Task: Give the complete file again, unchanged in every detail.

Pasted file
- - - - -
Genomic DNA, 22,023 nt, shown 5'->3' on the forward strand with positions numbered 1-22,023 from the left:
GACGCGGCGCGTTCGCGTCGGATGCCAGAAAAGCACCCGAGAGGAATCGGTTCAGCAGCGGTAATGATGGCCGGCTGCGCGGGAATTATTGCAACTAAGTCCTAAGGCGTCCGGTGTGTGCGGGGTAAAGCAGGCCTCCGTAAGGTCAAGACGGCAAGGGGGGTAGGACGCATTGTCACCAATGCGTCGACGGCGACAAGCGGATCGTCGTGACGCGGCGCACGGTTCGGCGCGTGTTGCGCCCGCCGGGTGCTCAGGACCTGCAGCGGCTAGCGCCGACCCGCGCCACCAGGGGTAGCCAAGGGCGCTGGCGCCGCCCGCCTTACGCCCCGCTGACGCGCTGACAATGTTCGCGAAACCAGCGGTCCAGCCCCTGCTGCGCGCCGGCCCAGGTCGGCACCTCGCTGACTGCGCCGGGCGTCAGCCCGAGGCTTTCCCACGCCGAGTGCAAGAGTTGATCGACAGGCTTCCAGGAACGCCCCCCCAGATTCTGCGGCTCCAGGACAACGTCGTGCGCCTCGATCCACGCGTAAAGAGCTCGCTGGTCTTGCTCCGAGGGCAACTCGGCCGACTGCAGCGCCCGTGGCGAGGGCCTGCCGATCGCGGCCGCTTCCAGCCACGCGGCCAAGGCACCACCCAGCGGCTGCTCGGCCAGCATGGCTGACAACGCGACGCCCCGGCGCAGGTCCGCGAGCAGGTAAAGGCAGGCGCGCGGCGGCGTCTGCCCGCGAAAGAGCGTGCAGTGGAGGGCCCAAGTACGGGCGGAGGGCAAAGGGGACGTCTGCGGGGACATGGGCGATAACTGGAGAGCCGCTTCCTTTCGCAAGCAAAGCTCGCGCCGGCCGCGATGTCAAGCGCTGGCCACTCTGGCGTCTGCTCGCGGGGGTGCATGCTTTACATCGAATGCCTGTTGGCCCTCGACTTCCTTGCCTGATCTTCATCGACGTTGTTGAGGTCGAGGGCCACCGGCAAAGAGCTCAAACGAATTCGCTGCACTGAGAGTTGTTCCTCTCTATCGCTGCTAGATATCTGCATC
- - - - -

Genomic DNA, 22,023 nt, shown 5'->3' on the forward strand with positions numbered 1-22,023 from the left:
GACGCGGCGCGTTCGCGTCGGATGCCAGAAAAGCACCCGAGAGGAATCGGTTCAGCAGCGGTAATGATGGCCGGCTGCGCGGGAATTATTGCAACTAAGTCCTAAGGCGTCCGGTGTGTGCGGGGTAAAGCAGGCCTCCGTAAGGTCAAGACGGCAAGGGGGGTAGGACGCATTGTCACCAATGCGTCGACGGCGACAAGCGGATCGTCGTGACGCGGCGCACGGTTCGGCGCGTGTTGCGCCCGCCGGGTGCTCAGGACCTGCAGCGGCTAGCGCCGACCCGCGCCACCAGGGGTAGCCAAGGGCGCTGGCGCCGCCCGCCTTACGCCCCGCTGACGCGCTGACAATGTTCGCGAAACCAGCGGTCCAGCCCCTGCTGCGCGCCGGCCCAGGTCGGCACCTCGCTGACTGCGCCGGGCGTCAGCCCGAGGCTTTCCCACGCCGAGTGCAAGAGTTGATCGACAGGCTTCCAGGAACGCCCCCCCAGATTCTGCGGCTCCAGGACAACGTCGTGCGCCTCGATCCACGCGTAAAGAGCTCGCTGGTCTTGCTCCGAGGGCAACTCGGCCGACTGCAGCGCCCGTGGCGAGGGCCTGCCGATCGCGGCCGCTTCCAGCCACGCGGCCAAGGCACCACCCAGCGGCTGCTCGGCCAGCATGGCTGACAACGCGACGCCCCGGCGCAGGTCCGCGAGCAGGTAAAGGCAGGCGCGCGGCGGCGTCTGCCCGCGAAAGAGCGTGCAGTGGAGGGCCCAAGTACGGGCGGAGGGCAAAGGGGACGTCTGCGGGGACATGGGCGATAACTGGAGAGCCGCTTCCTTTCGCAAGCAAAGCTCGCGCCGGCCGCGATGTCAAGCGCTGGCCACTCTGGCGTCTGCTCGCGGGGGTGCATGCTTTACATCGAATGCCTGTTGGCCCTCGACTTCCTTGCCTGATCTTCATCGACGTTGTTGAGGTCGAGGGCCACCGGCAAAGAGCTCAAACGAATTCGCTGCACTGAGAGTTGTTCCTCTCTATCGCTGCTAGATATCTGCATC